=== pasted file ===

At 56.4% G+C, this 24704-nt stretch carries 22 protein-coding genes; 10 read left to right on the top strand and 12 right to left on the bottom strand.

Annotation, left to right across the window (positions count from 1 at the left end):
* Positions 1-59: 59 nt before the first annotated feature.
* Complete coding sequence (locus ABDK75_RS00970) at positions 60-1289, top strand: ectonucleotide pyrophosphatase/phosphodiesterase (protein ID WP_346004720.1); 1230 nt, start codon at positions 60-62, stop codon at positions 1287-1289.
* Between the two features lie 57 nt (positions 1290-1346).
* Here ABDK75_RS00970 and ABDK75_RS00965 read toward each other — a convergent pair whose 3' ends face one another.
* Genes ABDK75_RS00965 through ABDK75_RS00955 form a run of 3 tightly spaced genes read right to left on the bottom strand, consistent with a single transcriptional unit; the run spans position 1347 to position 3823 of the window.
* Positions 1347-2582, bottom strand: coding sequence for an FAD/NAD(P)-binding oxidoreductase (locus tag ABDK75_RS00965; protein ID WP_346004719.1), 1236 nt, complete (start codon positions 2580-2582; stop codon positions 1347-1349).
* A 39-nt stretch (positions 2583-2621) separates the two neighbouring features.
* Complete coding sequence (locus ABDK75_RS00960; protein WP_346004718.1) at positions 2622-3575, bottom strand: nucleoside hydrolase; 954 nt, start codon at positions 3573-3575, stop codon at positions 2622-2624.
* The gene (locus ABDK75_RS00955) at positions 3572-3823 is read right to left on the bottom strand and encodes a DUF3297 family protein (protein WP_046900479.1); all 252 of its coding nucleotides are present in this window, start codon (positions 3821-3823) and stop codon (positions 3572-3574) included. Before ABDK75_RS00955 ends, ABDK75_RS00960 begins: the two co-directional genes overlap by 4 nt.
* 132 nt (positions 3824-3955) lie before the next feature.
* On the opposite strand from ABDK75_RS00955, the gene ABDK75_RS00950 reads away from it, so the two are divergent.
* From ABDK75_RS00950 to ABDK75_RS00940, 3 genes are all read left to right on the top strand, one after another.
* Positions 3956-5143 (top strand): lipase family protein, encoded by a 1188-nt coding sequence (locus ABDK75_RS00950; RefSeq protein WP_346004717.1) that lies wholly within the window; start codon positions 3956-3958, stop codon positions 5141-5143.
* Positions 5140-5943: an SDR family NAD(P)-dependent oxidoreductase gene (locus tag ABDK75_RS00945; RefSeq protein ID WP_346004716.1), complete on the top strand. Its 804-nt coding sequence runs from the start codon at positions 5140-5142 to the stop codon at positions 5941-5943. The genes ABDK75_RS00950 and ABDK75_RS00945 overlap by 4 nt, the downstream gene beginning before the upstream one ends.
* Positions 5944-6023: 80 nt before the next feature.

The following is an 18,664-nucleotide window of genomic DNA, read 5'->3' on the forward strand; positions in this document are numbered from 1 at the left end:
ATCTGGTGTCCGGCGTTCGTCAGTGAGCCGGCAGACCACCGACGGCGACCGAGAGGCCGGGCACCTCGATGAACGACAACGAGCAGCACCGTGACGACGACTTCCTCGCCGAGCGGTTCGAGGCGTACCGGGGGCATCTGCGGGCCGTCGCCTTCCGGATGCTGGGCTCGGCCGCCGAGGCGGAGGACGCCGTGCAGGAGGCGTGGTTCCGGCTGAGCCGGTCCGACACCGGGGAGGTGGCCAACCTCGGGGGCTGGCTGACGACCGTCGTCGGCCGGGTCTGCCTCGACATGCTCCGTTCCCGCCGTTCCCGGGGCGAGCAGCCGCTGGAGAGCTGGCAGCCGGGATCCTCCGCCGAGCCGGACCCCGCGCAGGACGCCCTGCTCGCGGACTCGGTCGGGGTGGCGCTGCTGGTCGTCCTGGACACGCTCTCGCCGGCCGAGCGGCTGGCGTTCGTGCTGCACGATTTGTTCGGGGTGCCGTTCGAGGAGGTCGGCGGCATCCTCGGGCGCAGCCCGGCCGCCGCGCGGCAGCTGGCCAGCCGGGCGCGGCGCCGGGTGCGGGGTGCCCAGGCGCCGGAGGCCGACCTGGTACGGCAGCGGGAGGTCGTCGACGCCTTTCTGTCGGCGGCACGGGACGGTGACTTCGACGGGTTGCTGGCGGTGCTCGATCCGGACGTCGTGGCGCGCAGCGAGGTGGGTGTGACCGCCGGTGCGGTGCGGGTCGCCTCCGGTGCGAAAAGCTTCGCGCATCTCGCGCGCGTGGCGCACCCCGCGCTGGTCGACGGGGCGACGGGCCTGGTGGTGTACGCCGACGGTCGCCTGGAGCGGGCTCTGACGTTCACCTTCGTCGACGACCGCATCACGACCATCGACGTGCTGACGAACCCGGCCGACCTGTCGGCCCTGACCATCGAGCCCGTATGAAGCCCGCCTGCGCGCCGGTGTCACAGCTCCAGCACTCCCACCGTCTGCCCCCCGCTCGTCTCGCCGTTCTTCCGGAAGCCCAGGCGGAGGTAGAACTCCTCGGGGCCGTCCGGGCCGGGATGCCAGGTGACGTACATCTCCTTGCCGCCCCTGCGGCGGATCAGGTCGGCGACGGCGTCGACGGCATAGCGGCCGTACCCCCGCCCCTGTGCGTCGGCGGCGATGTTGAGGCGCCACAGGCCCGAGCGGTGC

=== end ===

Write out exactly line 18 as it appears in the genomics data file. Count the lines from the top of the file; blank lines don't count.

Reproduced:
The following is an 18,664-nucleotide window of genomic DNA, read 5'->3' on the forward strand; positions in this document are numbered from 1 at the left end: